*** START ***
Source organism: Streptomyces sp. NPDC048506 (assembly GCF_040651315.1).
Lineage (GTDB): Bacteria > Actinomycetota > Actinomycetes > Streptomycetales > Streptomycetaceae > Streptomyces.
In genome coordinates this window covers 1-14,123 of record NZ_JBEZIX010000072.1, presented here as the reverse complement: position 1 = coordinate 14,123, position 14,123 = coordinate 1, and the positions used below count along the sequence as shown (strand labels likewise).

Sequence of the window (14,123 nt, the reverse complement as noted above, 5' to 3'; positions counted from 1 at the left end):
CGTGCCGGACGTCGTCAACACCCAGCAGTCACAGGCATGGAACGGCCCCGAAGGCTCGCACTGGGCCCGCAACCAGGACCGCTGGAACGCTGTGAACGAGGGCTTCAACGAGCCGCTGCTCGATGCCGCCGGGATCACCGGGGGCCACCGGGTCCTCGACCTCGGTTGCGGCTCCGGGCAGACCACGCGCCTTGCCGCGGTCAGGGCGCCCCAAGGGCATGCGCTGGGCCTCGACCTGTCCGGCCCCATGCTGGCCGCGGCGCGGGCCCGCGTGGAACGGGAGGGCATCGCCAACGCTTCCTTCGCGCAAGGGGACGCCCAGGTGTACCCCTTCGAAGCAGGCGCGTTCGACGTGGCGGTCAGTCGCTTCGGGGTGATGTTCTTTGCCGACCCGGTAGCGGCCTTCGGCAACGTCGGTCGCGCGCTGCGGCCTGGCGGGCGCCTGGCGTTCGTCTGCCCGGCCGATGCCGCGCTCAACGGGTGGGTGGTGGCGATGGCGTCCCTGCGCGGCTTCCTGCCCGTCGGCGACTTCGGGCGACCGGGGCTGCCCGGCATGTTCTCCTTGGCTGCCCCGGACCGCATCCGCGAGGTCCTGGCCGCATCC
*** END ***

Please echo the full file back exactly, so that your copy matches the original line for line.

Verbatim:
Source organism: Streptomyces sp. NPDC048506 (assembly GCF_040651315.1).
Lineage (GTDB): Bacteria > Actinomycetota > Actinomycetes > Streptomycetales > Streptomycetaceae > Streptomyces.
In genome coordinates this window covers 1-14,123 of record NZ_JBEZIX010000072.1, presented here as the reverse complement: position 1 = coordinate 14,123, position 14,123 = coordinate 1, and the positions used below count along the sequence as shown (strand labels likewise).

Sequence of the window (14,123 nt, the reverse complement as noted above, 5' to 3'; positions counted from 1 at the left end):
CGTGCCGGACGTCGTCAACACCCAGCAGTCACAGGCATGGAACGGCCCCGAAGGCTCGCACTGGGCCCGCAACCAGGACCGCTGGAACGCTGTGAACGAGGGCTTCAACGAGCCGCTGCTCGATGCCGCCGGGATCACCGGGGGCCACCGGGTCCTCGACCTCGGTTGCGGCTCCGGGCAGACCACGCGCCTTGCCGCGGTCAGGGCGCCCCAAGGGCATGCGCTGGGCCTCGACCTGTCCGGCCCCATGCTGGCCGCGGCGCGGGCCCGCGTGGAACGGGAGGGCATCGCCAACGCTTCCTTCGCGCAAGGGGACGCCCAGGTGTACCCCTTCGAAGCAGGCGCGTTCGACGTGGCGGTCAGTCGCTTCGGGGTGATGTTCTTTGCCGACCCGGTAGCGGCCTTCGGCAACGTCGGTCGCGCGCTGCGGCCTGGCGGGCGCCTGGCGTTCGTCTGCCCGGCCGATGCCGCGCTCAACGGGTGGGTGGTGGCGATGGCGTCCCTGCGCGGCTTCCTGCCCGTCGGCGACTTCGGGCGACCGGGGCTGCCCGGCATGTTCTCCTTGGCTGCCCCGGACCGCATCCGCGAGGTCCTGGCCGCATCC